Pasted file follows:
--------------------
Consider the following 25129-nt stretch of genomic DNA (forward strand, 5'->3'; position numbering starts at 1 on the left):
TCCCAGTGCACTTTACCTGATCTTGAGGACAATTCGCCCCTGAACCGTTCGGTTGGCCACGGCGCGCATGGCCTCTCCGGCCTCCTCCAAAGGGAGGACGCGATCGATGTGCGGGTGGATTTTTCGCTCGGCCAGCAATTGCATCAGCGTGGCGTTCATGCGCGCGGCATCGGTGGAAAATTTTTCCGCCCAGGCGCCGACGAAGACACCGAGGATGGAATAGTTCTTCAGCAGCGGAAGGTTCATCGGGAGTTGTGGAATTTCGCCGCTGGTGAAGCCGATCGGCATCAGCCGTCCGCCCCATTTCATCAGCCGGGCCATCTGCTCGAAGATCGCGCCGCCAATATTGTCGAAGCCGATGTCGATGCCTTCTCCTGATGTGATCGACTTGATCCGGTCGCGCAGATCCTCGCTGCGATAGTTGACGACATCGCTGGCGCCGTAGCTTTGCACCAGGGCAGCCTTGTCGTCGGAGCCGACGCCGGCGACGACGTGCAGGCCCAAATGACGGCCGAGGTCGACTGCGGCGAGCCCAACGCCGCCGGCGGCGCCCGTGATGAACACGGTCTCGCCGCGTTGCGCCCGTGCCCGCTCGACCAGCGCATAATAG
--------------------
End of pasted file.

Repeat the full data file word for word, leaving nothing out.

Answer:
Consider the following 25129-nt stretch of genomic DNA (forward strand, 5'->3'; position numbering starts at 1 on the left):
TCCCAGTGCACTTTACCTGATCTTGAGGACAATTCGCCCCTGAACCGTTCGGTTGGCCACGGCGCGCATGGCCTCTCCGGCCTCCTCCAAAGGGAGGACGCGATCGATGTGCGGGTGGATTTTTCGCTCGGCCAGCAATTGCATCAGCGTGGCGTTCATGCGCGCGGCATCGGTGGAAAATTTTTCCGCCCAGGCGCCGACGAAGACACCGAGGATGGAATAGTTCTTCAGCAGCGGAAGGTTCATCGGGAGTTGTGGAATTTCGCCGCTGGTGAAGCCGATCGGCATCAGCCGTCCGCCCCATTTCATCAGCCGGGCCATCTGCTCGAAGATCGCGCCGCCAATATTGTCGAAGCCGATGTCGATGCCTTCTCCTGATGTGATCGACTTGATCCGGTCGCGCAGATCCTCGCTGCGATAGTTGACGACATCGCTGGCGCCGTAGCTTTGCACCAGGGCAGCCTTGTCGTCGGAGCCGACGCCGGCGACGACGTGCAGGCCCAAATGACGGCCGAGGTCGACTGCGGCGAGCCCAACGCCGCCGGCGGCGCCCGTGATGAACACGGTCTCGCCGCGTTGCGCCCGTGCCCGCTCGACCAGCGCATAATAG